But ill-temper, weariness and frustration were visibly lightened for a few moments as the procession passed by. Who could fail to be charmed? The clergy were beautifully vested, acolytes supported tall candles, the choirboys’ precarious treble vied with the rumble of traffic and the piquant drift of incense mingled with the fumes. There was a crucifix, and a monstrance, held aloft while tiny white-clad girls scattered flower petals in its path. I’ve never forgotten it.
No, I, don’t want the clock turned back, but sometimes reflect on what else we threw out with the smells and bells.
Then there is the feast of Saints Peter and Paul; that reminds me of a group of Friends of the Holy Father, launched just ten years ago. In addition to praying for the Pope’s intention, studying and making known his teaching, the group supports a fund to assist the Pope in his ministry.
The Knighthood of St. Gregory the Great has just been conferred on the group’s honorary secretary, Dr. Michael Straiton. He was inspired to found the Friends after the example of the Society of St. Augustine of Canterbury, which offers funds for the upkeep of the Archbishop’s House in Westminster.
He felt that a similar arrangement could offer practical help over and above Peter’s Pence to the Holy Father. Support gradually increased and there are now nearly 500 members.
This year the Friends have sent eight personal computers (and £11,200 for installation costs) to each of the eight officials in the English-language section in the Vatican’s Secretariat of State. This generous gift should ease the huge burden in one of the busiest sections.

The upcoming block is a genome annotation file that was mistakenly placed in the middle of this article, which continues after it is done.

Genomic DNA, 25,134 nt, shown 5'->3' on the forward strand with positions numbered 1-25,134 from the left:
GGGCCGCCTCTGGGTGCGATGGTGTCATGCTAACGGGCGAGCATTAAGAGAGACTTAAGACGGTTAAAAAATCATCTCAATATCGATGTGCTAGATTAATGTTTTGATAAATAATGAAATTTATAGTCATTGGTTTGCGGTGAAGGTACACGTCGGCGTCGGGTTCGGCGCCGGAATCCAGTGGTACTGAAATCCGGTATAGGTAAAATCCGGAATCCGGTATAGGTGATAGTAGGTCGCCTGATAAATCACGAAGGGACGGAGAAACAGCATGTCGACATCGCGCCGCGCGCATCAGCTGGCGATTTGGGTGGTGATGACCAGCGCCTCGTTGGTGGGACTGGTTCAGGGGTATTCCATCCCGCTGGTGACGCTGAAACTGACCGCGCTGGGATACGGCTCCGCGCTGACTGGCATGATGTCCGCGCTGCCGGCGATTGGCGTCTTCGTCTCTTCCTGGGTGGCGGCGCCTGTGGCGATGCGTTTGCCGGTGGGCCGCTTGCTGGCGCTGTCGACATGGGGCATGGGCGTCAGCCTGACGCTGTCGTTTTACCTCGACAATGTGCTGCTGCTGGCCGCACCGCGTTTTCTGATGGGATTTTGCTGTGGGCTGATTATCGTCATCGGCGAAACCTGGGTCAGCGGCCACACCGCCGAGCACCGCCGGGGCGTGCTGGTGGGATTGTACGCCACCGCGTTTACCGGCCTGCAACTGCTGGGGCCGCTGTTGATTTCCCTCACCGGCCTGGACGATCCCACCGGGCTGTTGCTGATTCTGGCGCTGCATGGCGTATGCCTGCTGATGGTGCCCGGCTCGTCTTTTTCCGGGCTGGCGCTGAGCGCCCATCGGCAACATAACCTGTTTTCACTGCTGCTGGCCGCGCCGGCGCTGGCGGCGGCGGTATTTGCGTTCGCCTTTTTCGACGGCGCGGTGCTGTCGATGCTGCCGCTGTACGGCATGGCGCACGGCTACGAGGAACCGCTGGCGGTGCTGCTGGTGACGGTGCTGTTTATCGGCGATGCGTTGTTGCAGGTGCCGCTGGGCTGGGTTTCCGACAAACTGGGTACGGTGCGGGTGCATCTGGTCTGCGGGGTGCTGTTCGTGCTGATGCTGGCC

If you wish to join in the group’s work, click here.
Knocking the Pope is a regular sport amongst many of my Catholic acquaintances. As for me, so far no-one has given me evidence that he was not elected under the guidance of the Holy Spirit.
Let us dig deep in our pockets on June 29 for the annual collection of Peter’s Pence. There is an interesting CTS pamphlet, written by Rosemary Rendel, that outlines its history from the synod of Chelsea (yes!) in 787 to modern times. As the author says, it is a contingency fund which the Pope uses for sudden crises or unusual expenditure.
Part of the cost of the second Vatican Council was borne by Peter’s Pence; the victims of natural disasters, or refugees, can be helped at short notice; or when poorer countries need to send their bishops to Rome, their expenses may be met by Peter’s Pence. The collection is an expression of the family aspect of the universal church.
Feast of football
And, of course, June embraces the opening matches of the World Cup. Scotland plays Brazil on the feast of St. Alban. England’s opening match against Ireland is on the feast of St. Barnabas: he is sometimes depicted standing on a pile of stones. Not, I hope, the remains of the Cagliari stadium after the match.